Leaving the distastefulness of such thoughts behind, Angeline passed a glance over each young man, receiving in return looks that ran the range from shyly embarrassed to boldly inviting.
she thought to herself, nearly laughing out loud. How simpleminded they were.
Suddenly, as a mother might be aware of one child’s absence from her brood, Angeline realized that she did not command the attention of every bachelor at the picnic. One very stubborn man stood off under a tree and looked to Angeline to be quite bored with the entire day.
Gavin Lucas, oldest son of Maggie and Garrett Lucas, refused to join his four brothers in the pursuit of Angeline Monroe. He watched, however, very discreetly so as not to draw attention to himself. He saw his brothers Joseph, Jordy, and twins Dolan and Don while they seemed to dance on a puppet string that Angeline controlled. No, he wasn’t about to play that game.
And, it was because he wouldn’t play the game that Angeline even noticed him. She’d always liked the Lucas boys. Maybe it was because her parents and theirs were lifelong friends. Maybe it was because for so many years there had hardly been anyone else around. Then one day the railroad came to Bandelero, and the town began to boom, bringing new people, new businesses, and a whole new lifestyle. Overnight it seemed, the town had grown from twenty or thirty to five hundred, then a thousand. It was a little smaller now because interest seemed to pull people south to Santa Fe and Albuquerque or north to Denver and Colorado Springs. But no matter. Angeline knew how to make the most of what she had, and there was always a cause to be found to entertain herself with.
“Why won’t you take a walk with me down by the river?” Jordy Lucas was saying. A full year younger than herself, Angeline never seriously considered Jordy when thinking of husband material. And if she couldn’t consider him for that, why waste her time walking by the river?
“I’m having too much fun,” she said, beaming a broad smile upon all of them. “I want to stay right here and enjoy the day.”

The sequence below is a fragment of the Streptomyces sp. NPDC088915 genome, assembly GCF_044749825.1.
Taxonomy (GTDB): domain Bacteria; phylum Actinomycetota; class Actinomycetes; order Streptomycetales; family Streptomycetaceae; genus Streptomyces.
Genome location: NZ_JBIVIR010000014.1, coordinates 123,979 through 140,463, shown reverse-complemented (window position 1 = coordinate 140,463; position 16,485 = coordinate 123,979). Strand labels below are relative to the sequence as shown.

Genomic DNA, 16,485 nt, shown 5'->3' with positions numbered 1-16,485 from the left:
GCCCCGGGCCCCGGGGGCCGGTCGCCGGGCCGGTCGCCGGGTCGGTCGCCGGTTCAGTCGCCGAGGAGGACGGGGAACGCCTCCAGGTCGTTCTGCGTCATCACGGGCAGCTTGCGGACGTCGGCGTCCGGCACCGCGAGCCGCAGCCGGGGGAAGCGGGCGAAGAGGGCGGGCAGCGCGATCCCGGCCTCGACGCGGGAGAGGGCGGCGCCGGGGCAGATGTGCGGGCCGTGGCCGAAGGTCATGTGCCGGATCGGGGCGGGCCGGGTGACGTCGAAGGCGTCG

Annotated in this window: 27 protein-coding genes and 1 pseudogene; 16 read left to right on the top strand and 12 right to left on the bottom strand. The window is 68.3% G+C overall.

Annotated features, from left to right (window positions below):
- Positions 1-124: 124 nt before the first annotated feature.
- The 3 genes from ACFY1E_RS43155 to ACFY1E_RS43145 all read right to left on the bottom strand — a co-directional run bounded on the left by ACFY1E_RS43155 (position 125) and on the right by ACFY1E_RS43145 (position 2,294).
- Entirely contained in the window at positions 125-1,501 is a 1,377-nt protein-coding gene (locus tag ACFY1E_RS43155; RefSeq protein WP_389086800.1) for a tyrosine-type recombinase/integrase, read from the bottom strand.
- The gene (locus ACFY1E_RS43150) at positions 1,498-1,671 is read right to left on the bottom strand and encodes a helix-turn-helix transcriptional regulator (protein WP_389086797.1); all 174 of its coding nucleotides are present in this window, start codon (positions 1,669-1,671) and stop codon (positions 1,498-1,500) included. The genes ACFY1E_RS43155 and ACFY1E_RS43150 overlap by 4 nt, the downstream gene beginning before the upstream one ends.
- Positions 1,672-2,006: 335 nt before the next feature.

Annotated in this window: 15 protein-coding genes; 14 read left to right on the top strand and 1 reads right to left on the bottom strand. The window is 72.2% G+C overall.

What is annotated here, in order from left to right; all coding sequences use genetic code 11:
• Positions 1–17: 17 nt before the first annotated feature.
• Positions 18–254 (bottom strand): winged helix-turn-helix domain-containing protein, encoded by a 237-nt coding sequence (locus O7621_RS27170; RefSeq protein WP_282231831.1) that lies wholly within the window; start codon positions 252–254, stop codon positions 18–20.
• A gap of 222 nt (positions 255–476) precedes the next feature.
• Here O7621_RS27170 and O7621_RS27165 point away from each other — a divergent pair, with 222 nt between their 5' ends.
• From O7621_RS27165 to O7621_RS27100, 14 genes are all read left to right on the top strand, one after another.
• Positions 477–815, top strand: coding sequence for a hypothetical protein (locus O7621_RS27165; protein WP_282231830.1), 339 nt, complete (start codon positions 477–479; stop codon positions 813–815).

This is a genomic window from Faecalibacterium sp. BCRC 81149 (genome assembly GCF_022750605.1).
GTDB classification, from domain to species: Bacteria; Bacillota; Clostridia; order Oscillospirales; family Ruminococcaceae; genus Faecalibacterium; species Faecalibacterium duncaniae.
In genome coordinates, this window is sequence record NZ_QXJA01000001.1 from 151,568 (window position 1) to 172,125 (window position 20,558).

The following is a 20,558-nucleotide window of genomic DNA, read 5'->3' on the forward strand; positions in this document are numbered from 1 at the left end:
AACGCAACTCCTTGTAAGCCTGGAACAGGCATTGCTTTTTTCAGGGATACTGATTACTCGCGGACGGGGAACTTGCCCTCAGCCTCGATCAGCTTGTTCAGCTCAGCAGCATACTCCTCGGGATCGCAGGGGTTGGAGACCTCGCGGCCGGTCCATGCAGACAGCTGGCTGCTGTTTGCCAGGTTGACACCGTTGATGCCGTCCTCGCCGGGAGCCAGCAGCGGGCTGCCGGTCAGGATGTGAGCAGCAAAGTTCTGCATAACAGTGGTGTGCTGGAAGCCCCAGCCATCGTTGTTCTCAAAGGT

It seemed as though everyone started talking at once then, but Angeline’s eyes were once again drawn to Gavin. He hadn’t moved in the last half hour and Angeline couldn’t help but wonder what he was so seriously considering.
Gavin smiled to himself, knowing that Angeline, or Angel as he had called her since she was a child, was disturbed by his aloofness. Up until the last year or so, he’d played her game just like the others. Now, Gavin was through playing. He’d made up his mind about Angel over two years ago and now he was just biding his time. Angeline Monroe was the woman he intended to marry. She just didn’t know it yet. Shoving his hands deep into his trouser pockets, Gavin pretended to study the leaves overhead.
“What are you doing here all by yourself?” Daughtry Dawson, Gavin’s married sister, asked thrusting a small boy into his arms. “You might as well watch over Kent for me while I help get the food on the table.”
Gavin’s serious expression changed into surprise, then honest pleasure. “How ya doin’, Partner?” Kent, barely a year old, looked up at his uncle and squealed.
“I guess that means good,” Daughtry replied, tucking a stray strand of copper hair back into place. “Do you mind keeping an eye on him for me?”
“Not at all,” Gavin said, burying his face against the baby’s stomach and growling. Kent began to chortle in his baby way. Gavin then held him high into the air, bouncing him up and down.
“Thanks, Gavin,” Daughtry said almost apologetically and slipped away while Kent was preoccupied.
Gavin looked past the baby nonchalantly.